Metamorphosis of a river: exploring the educational dialogue between anthropogenic and natural landscapes
Examensarbete för masterexamen
Krassuski, Anna Sophie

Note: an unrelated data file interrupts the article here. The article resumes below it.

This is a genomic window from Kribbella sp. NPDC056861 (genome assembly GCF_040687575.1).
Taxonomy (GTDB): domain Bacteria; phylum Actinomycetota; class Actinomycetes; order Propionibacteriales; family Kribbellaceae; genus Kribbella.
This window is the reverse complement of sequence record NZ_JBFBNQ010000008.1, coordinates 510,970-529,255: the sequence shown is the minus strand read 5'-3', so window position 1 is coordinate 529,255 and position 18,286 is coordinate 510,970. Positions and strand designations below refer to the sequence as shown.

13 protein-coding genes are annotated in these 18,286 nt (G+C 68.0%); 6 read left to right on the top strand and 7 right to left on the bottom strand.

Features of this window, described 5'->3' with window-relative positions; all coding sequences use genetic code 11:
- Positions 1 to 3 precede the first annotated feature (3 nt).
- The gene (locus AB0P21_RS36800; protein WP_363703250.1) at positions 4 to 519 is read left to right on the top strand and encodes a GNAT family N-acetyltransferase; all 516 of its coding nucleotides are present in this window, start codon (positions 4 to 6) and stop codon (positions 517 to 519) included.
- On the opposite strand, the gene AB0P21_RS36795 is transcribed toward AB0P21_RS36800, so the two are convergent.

With the beginning of the Anthropocene, the relationship between human and nature in cities has changed essentially. The increasing expansion and densification of urban developments has led to a disconnection of anthropogenic and natural landscapes with severe consequences for human activities and ecosystem-dependent processes. While natural environments become less accessible within the urban fabric and climate-related risks an increasing threat for the urban population, the future generation faces decreased opportunities to connect and learn about natural processes. In the context of Gothenburg, Sweden, this continuous transition is particularly challenging urban-water-interfaces. In the researched case of the river Säveån, the disconnection of landscapes emerges to an ever greater conflict about space. A conflict, where a river system demands space for its natural processes, and a city, that asks to grow and provide safe public spaces for its future inhabitants. This Master’s Thesis aims to create a dialogue between anthropogenic and natural landscapes through education. By investigating the perspective of both representative actors, the river and children, the following research question is approached: How can we design an educational and recreational river space with its site specific natural potentials to promote a resilient rurban life? The unpredictable future in times of climate change, crowded spaces and Nature-Deficit-Disorders are current threats that often come into collision with the developmental needs of children (Louv, 2008, p.36). Simultaneously, threats like the rising sea level, increased precipitation and land erosion endanger many river systems and their processual needs (Prominski et al, 2012, p.21). This results in a necessity for an inclusive landscape design that bridges the gap between the children’s and river’s spatial demands. Based on the evolving adaptation strategies from the river‘s and the child‘s perspective, the out coming design proposal for the chosen site of Gamlestaden in Gothenburg, Sweden tackles climate-related risks and enhances site-specific natural potentials. The design strives to nurture environmental education in children within a nature-driven learning landscape. By unwrapping the complexity of human-nature interdependencies the learning landscape aspires to make a contribution to social and ecological resilience.